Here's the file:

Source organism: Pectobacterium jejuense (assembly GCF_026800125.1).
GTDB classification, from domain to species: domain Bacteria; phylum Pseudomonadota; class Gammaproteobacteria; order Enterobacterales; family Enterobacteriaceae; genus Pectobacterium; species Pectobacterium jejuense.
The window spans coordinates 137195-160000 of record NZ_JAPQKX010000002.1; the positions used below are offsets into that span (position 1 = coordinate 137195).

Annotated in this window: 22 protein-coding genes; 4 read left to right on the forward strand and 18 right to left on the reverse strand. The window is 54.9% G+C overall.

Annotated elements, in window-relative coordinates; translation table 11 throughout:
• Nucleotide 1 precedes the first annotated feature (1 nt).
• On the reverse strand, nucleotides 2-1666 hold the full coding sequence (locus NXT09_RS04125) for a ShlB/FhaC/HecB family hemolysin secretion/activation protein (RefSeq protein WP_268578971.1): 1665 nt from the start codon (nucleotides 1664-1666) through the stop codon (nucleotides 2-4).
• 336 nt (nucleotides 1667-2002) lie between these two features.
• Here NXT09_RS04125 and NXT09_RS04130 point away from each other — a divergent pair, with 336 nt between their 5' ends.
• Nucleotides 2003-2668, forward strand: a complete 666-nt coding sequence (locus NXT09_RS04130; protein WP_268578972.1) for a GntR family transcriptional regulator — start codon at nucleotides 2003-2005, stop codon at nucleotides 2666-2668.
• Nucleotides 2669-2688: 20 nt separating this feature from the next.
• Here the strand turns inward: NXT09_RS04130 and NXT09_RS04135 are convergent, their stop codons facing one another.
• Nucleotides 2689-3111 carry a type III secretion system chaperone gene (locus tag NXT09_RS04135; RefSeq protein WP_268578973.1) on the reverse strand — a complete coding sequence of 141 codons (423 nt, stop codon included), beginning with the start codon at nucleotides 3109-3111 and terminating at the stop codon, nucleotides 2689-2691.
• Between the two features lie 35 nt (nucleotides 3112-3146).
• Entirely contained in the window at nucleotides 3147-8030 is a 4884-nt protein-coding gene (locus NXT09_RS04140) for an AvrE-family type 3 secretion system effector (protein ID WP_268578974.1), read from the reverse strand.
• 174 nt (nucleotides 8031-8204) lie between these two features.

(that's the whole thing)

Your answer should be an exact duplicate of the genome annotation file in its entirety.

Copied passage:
Source organism: Pectobacterium jejuense (assembly GCF_026800125.1).
GTDB classification, from domain to species: domain Bacteria; phylum Pseudomonadota; class Gammaproteobacteria; order Enterobacterales; family Enterobacteriaceae; genus Pectobacterium; species Pectobacterium jejuense.
The window spans coordinates 137195-160000 of record NZ_JAPQKX010000002.1; the positions used below are offsets into that span (position 1 = coordinate 137195).

Annotated in this window: 22 protein-coding genes; 4 read left to right on the forward strand and 18 right to left on the reverse strand. The window is 54.9% G+C overall.

Annotated elements, in window-relative coordinates; translation table 11 throughout:
• Nucleotide 1 precedes the first annotated feature (1 nt).
• On the reverse strand, nucleotides 2-1666 hold the full coding sequence (locus NXT09_RS04125) for a ShlB/FhaC/HecB family hemolysin secretion/activation protein (RefSeq protein WP_268578971.1): 1665 nt from the start codon (nucleotides 1664-1666) through the stop codon (nucleotides 2-4).
• 336 nt (nucleotides 1667-2002) lie between these two features.
• Here NXT09_RS04125 and NXT09_RS04130 point away from each other — a divergent pair, with 336 nt between their 5' ends.
• Nucleotides 2003-2668, forward strand: a complete 666-nt coding sequence (locus NXT09_RS04130; protein WP_268578972.1) for a GntR family transcriptional regulator — start codon at nucleotides 2003-2005, stop codon at nucleotides 2666-2668.
• Nucleotides 2669-2688: 20 nt separating this feature from the next.
• Here the strand turns inward: NXT09_RS04130 and NXT09_RS04135 are convergent, their stop codons facing one another.
• Nucleotides 2689-3111 carry a type III secretion system chaperone gene (locus tag NXT09_RS04135; RefSeq protein WP_268578973.1) on the reverse strand — a complete coding sequence of 141 codons (423 nt, stop codon included), beginning with the start codon at nucleotides 3109-3111 and terminating at the stop codon, nucleotides 2689-2691.
• Between the two features lie 35 nt (nucleotides 3112-3146).
• Entirely contained in the window at nucleotides 3147-8030 is a 4884-nt protein-coding gene (locus NXT09_RS04140) for an AvrE-family type 3 secretion system effector (protein ID WP_268578974.1), read from the reverse strand.
• 174 nt (nucleotides 8031-8204) lie between these two features.